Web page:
Ann Harrington is Associate Professor, Health Care for the Older Person in the School of Nursing & Midwifery, Flinders University, Adelaide Australia. She has over forty years of teaching experience in health and higher education institutions in New South Wales and South Australia. Her research expertise is in the area of ageing, spirituality and palliative care. Her grant success covers such areas as the resident as a consumer in aged care; cultural and spiritual care for older people; palliative care; the aged care workforce and community palliative care. She currently teaches in both undergraduate and post graduate programs and is primary supervisor of 7 Ph.D students. Her publications include refereed reports, book chapters, book reviews and numerous conference presentations at national and international levels. She is a Registered Nurse, a Fellow of Australian College of Nursing and is a member of the Palliative Care Nurses Association.
Betty Harrison is the Chairperson of the Health & Wellness and Nutrition Science Departments at Kaplan University, and is the Director of the University’s Center for Health and Wellness (http://www.healthandwellness.kaplan.edu/). She has an extensive background in both the fields of psychology and complementary and integrative medicine, and practiced as a Doctor of Oriental Medicine – acupuncture and herbal medicine – and psychotherapist for over 20 years. Ms. Harrison was a clinician at the prestigious Integrative Medicine Clinic at Northshore Hospital, Chicago, which is associated with the Andrew Weil Integrative Medicine Program. Ms. Harrison has been practicing meditation for over 30 years. Starting with TM, she has explored many spiritual traditions including Hindu, Sufi, Contemplative Christianity, and Buddhism. She completed the Mindfulness Based Stress Reduction (MBSR) teacher training at the U. Mass Medical Center in 2002, and has gone on many long-term retreats focusing on the early teachings and practices of the Buddha. She currently facilitates a weekly meditation and study group in Lincoln Park, Chicago.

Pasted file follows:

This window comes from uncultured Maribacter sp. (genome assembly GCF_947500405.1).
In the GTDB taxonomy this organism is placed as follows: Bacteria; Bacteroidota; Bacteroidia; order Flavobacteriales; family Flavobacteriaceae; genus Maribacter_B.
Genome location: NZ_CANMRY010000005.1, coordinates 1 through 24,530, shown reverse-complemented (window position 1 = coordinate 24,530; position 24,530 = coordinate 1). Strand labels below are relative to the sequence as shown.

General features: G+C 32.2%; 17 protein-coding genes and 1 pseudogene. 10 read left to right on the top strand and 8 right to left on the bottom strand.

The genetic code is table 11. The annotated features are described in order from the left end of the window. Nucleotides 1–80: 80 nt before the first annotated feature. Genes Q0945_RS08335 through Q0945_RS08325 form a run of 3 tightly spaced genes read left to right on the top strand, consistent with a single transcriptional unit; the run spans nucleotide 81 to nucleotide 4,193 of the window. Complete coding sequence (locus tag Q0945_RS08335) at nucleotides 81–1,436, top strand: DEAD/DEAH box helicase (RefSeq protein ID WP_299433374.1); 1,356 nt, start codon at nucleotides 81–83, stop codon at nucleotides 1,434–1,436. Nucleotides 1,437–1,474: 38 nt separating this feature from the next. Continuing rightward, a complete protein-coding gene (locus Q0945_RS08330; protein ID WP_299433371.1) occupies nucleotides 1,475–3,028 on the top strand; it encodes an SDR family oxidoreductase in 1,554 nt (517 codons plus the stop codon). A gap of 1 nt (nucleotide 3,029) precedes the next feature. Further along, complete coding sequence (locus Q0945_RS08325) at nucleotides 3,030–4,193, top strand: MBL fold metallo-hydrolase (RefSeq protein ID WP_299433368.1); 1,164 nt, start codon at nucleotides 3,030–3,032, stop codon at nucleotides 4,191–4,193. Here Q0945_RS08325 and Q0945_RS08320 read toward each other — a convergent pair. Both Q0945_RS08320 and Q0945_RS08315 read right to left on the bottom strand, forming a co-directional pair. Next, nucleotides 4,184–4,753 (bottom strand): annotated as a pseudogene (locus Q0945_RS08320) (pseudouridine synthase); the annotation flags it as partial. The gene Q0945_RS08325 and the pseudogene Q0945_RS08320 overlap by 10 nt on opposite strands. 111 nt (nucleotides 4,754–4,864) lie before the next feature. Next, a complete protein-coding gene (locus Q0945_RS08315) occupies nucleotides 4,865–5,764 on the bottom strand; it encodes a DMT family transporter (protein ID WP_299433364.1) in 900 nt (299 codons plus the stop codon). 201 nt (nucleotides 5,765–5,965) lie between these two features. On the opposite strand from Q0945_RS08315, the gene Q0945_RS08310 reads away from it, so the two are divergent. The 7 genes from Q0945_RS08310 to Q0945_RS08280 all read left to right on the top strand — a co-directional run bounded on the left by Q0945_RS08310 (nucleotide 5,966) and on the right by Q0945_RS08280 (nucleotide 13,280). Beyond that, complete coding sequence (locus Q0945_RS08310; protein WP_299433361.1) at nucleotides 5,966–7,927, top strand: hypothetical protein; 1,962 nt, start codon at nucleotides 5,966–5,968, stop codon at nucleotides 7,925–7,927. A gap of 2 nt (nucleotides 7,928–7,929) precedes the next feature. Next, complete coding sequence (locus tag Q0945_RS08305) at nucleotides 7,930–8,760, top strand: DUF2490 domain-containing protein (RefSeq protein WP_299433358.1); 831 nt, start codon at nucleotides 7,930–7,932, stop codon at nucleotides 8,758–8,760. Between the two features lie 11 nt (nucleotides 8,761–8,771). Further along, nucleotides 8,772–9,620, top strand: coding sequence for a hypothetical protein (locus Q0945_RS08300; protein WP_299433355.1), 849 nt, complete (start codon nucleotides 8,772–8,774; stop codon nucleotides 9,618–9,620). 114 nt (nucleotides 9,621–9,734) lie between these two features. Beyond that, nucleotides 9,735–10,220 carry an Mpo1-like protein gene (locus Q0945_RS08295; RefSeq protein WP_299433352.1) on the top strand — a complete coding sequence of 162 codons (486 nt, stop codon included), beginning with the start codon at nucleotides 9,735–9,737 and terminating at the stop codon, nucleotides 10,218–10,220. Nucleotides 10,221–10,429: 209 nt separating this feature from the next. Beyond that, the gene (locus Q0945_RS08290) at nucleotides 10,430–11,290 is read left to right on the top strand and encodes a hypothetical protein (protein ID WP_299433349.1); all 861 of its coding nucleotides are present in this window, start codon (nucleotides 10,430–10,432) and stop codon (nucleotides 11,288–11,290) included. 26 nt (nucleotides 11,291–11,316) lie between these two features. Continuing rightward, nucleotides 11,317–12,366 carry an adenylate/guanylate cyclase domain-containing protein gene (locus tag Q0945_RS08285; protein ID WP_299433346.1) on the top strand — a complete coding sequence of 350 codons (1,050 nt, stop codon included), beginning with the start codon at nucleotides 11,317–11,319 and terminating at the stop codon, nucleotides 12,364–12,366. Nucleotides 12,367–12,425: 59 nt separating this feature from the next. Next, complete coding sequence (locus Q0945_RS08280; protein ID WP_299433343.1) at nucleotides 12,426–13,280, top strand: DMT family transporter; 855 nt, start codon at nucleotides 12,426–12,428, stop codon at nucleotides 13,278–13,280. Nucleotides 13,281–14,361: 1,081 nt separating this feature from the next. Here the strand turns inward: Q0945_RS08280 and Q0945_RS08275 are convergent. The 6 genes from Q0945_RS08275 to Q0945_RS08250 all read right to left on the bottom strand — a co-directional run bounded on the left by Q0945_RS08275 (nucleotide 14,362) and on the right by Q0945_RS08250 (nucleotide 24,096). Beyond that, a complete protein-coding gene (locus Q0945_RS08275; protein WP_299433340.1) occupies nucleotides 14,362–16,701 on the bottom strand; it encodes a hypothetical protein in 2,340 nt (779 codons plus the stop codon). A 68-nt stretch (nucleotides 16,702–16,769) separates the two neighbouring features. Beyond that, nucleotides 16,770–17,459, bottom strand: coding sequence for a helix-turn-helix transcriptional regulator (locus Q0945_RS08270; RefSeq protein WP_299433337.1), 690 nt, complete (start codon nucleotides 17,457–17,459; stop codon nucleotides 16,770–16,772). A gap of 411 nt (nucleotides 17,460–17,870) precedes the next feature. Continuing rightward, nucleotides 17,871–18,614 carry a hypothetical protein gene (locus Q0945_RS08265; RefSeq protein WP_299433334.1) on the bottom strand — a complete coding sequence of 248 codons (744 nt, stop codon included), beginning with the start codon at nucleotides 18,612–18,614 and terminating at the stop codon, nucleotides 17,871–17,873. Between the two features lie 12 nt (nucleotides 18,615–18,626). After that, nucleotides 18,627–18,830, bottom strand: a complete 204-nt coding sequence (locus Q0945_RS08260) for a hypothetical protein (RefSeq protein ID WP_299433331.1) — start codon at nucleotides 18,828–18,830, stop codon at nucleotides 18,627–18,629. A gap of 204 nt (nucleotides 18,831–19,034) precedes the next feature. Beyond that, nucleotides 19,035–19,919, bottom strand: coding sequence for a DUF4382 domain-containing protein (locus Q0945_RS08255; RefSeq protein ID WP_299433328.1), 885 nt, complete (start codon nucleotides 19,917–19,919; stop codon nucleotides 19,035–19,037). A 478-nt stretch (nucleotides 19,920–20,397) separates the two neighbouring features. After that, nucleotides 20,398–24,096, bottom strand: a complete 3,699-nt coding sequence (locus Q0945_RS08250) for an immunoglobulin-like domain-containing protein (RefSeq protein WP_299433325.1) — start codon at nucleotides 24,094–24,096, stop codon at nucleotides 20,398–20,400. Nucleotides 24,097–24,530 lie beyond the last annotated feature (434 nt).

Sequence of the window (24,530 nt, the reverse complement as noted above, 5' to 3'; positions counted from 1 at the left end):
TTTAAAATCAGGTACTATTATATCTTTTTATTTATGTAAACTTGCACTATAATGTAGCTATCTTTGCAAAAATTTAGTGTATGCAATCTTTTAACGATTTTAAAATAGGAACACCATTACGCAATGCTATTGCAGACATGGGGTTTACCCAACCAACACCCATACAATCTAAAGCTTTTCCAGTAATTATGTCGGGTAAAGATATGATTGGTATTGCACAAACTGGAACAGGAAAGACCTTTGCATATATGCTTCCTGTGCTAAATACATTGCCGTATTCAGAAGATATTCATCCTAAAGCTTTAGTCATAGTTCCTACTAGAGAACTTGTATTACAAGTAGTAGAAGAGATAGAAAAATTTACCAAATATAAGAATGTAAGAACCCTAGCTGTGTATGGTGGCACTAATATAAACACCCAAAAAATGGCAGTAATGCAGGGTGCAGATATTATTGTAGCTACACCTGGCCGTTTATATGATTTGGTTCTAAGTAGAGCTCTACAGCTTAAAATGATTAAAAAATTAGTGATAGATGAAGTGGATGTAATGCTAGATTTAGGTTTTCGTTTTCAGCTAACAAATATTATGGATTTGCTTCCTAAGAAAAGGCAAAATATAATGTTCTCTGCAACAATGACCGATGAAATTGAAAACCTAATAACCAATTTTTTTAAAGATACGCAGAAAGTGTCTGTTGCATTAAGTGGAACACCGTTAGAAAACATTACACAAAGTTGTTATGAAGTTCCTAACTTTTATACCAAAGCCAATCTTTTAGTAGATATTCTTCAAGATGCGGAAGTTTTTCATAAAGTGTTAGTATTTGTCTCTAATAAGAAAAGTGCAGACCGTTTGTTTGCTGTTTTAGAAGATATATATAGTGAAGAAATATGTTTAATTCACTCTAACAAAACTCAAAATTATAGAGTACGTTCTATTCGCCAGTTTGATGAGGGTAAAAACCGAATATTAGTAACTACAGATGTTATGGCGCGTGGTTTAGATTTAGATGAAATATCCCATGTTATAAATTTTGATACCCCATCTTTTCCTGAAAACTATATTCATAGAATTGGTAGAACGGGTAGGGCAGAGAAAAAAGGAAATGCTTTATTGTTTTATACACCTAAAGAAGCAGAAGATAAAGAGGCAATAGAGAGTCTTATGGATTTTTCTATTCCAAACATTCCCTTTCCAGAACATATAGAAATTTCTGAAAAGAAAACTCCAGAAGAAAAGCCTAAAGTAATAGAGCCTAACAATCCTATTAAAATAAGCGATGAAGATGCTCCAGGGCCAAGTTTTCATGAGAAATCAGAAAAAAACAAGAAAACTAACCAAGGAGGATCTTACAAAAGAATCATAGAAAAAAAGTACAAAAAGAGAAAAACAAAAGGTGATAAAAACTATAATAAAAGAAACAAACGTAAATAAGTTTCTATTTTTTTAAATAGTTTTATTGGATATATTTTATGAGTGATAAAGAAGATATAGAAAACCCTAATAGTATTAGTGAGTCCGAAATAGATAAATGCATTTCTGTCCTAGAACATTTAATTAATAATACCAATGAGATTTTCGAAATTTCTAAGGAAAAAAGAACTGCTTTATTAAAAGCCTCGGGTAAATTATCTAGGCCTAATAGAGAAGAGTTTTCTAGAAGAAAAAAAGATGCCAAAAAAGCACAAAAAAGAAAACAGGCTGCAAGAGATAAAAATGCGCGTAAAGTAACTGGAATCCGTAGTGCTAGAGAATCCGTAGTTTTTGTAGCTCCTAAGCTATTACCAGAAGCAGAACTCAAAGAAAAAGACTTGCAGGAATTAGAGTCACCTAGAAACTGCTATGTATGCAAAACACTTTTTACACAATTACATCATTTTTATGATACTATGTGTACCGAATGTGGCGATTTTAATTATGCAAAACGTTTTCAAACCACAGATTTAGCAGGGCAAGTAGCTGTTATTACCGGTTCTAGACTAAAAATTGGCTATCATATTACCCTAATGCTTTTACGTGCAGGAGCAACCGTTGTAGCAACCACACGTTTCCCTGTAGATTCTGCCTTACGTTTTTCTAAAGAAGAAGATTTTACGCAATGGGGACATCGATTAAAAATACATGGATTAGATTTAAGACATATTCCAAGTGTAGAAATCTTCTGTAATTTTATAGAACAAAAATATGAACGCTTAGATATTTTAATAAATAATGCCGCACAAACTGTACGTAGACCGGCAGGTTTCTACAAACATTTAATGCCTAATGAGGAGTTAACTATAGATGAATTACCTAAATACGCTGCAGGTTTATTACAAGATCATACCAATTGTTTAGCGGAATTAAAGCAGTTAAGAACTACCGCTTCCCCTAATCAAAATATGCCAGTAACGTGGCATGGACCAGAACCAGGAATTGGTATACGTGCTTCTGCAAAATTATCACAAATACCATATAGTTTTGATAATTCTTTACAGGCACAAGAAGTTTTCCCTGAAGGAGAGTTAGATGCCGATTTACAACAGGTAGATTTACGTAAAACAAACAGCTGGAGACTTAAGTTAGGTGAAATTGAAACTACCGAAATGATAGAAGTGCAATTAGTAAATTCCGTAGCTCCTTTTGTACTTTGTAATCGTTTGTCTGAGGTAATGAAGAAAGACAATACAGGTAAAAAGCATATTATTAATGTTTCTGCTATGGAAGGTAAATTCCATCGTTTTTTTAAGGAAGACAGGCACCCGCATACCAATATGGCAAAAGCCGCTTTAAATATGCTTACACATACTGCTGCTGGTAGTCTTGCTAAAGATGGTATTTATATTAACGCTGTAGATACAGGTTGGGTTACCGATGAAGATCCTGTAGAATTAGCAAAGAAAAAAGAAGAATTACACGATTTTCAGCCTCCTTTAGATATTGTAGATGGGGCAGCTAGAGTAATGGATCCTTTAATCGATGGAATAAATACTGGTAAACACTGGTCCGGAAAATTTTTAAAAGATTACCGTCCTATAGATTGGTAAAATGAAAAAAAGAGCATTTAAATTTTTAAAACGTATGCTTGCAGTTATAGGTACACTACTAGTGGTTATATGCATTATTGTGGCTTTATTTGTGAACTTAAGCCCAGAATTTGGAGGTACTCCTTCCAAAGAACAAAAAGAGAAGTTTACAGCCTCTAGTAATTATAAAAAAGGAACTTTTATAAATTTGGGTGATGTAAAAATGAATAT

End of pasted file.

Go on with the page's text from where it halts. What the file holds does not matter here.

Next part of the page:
Rev. Esther Hurlburt has enjoyed working with old people since she was a child. Esther is a registered nurse and a certified case manager. She earns her living as a geriatric case manager. Esther is also an ordained Unitarian Universalist Community Minister with a ministry dedicated to old people, bringing worth and dignity to the word “old.” She is the founder of The Legacy Home, which is cooperative living for five aging women with low wealth. Esther teaches and preaches the need for churches to include old people within congregational life and to advocate for old people within the community. She serves on The Institute on Aging, an advisory board to Kentucky state government; serves on the board of Healing Moments Alzheimer’s Ministry; and serves on the Executive Committee for the Unitarian Universalist Society for Community Ministries. When she is not working, Esther enjoys being outdoors doing gardening or walking. She is also a bona fide “foodie,” in that she enjoys cooking and dining on good food, especially with fresh or unusual ingredients.